Maybe you have wondered why almost all of our strength work for the last year and a half has a specific tempo for each movement.
Why do I have to go slow on the way down?
Why do I have to pause in the bottom?
Wait, WHAT is the Tempo?
How to Read Tempo
Before we get into the why, let’s make sure we all understand how to read tempos.
30X0. What does that even look like for a squat or a press or a pull-up?
The first number is the ECCENTRIC or LOWERING portion of the movement.
The second number is the time spent in the BOTTOM position of the movement.
The third number is the CONCENTRIC or RAISING portion of the movement.
The fourth number is the time spent in the TOP position of the movement.
So, 30X0. For a squat, the movement starts with the lowering. 3 seconds on the way down, zero seconds in the bottom, X means “as fast as possible” or I like to tell people to “Xplode” on the way up, and then a zero second pause before the next rep.
For a overhead press, the movement starts with the UP portion of the lift. So you would start reading the tempo from position three, the ‘X’. So fast up, no pause overhead, 3 seconds controlling the weight back down, and then no pause, so go right into the next press.
Now that you can read tempos, let’s talk about why we use them.
Tempo is mainly about three things: Motor Control, Time Under Tension, and Training Variation.
Lifting weights, AKA Resistance Training is about building muscle and getting stronger. There’s a lot more to it than that, but let’s keep it simple for this discussion. By setting and sticking to a set tempo for a lift, the athlete is demonstrating to the Coach that they have proper motor control over that movement. The proper technique is maintained, all the right muscles are firing and the risk of injury is greatly decreased. Beginners especially should be introduced to new movements with slow tempos (and lower weights) until adequate motor control has developed.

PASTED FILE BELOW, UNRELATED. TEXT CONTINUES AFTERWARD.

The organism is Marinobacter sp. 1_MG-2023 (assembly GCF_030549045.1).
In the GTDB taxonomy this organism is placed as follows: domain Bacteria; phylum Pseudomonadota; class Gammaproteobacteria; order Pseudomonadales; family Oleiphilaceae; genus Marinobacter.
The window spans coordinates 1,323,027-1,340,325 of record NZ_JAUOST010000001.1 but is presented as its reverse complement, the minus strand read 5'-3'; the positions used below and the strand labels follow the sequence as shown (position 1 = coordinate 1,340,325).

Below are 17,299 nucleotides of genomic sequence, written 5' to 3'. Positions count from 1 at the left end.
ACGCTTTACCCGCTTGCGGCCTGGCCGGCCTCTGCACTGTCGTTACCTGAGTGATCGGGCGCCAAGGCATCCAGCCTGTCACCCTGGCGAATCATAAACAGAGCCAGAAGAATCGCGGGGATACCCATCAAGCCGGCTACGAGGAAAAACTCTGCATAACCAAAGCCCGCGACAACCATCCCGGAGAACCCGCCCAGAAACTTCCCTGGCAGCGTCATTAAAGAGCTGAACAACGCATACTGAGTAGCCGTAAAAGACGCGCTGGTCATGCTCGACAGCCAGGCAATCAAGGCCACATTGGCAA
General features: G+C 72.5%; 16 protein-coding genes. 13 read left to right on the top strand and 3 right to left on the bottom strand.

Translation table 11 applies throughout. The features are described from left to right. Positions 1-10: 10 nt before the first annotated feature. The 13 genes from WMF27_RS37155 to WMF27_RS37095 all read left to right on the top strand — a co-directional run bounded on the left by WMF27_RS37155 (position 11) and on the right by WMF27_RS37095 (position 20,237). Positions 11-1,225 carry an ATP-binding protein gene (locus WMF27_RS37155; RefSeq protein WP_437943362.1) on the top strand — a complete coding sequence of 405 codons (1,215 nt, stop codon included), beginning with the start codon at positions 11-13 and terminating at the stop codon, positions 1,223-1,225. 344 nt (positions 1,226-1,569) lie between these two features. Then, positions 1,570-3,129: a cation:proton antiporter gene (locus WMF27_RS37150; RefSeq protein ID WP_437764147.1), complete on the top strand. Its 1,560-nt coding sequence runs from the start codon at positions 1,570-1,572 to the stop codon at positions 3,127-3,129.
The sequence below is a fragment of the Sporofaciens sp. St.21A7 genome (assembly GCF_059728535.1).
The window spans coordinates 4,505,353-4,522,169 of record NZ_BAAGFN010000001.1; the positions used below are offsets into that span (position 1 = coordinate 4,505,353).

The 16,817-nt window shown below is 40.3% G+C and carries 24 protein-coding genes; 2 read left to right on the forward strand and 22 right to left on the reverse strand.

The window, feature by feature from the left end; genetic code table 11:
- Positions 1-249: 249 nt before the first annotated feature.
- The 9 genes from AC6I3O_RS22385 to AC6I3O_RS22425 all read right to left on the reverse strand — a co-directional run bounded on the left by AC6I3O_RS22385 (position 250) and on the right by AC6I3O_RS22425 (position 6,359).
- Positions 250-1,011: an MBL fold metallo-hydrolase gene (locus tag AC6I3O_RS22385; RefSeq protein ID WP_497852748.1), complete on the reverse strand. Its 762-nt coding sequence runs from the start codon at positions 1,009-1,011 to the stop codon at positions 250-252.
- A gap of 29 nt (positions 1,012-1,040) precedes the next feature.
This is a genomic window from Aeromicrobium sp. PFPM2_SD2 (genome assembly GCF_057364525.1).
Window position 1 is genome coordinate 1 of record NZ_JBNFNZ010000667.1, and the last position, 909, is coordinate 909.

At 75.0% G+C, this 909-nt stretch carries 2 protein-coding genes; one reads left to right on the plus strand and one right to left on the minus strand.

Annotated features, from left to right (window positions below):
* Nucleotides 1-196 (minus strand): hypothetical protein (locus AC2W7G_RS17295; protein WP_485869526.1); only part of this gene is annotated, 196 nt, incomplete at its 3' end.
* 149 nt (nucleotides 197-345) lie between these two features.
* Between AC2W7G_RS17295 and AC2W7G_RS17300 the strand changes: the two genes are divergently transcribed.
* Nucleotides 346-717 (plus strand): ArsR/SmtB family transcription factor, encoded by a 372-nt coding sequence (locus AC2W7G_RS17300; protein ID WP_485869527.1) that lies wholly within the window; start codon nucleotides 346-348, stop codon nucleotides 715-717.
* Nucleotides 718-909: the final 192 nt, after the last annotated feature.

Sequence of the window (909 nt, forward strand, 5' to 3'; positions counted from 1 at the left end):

Time Under Tension
If a program says Back Squats, 3×10, what does that look like? Athlete A might hammer through 10 squats in 15 seconds while Athlete B struggles through a set that takes 60 seconds. On paper, it looks like they have done the same workout, but in reality, the stimulus was vastly different and each athlete will have a different response to that set of 10 and most likely a very different rate of perceived exertion.
Time Under Tension takes a Coach’s exercise prescription to a higher level. If the tempo for those back squats is 10X0, then the intent is for a fast set that takes about 15-20 seconds. But if the tempo is 4221, each rep should take the athlete 9 seconds and a set of ten will have the athlete under tension for 90 seconds!
What is the intended dose response for that exercise? Are we training for muscle endurance, or strength or hypertrophy? Different time under tension can yield different results. So Time Under Tension is another variable that can be manipulated along with load, sets, and reps.
Now you can see how many possibilities there are for prescribing Back Squats (and any other movement!) in a workout. By changing the tempo, a lot of variety can be created among our traditional lifts in the gym. Have an athlete who is weak in the bottom of a squat? Give them a tempo that makes them pause in the bottom.
Hopefully, that gives some insight into how and why we use Tempos at Whaling City CrossFit!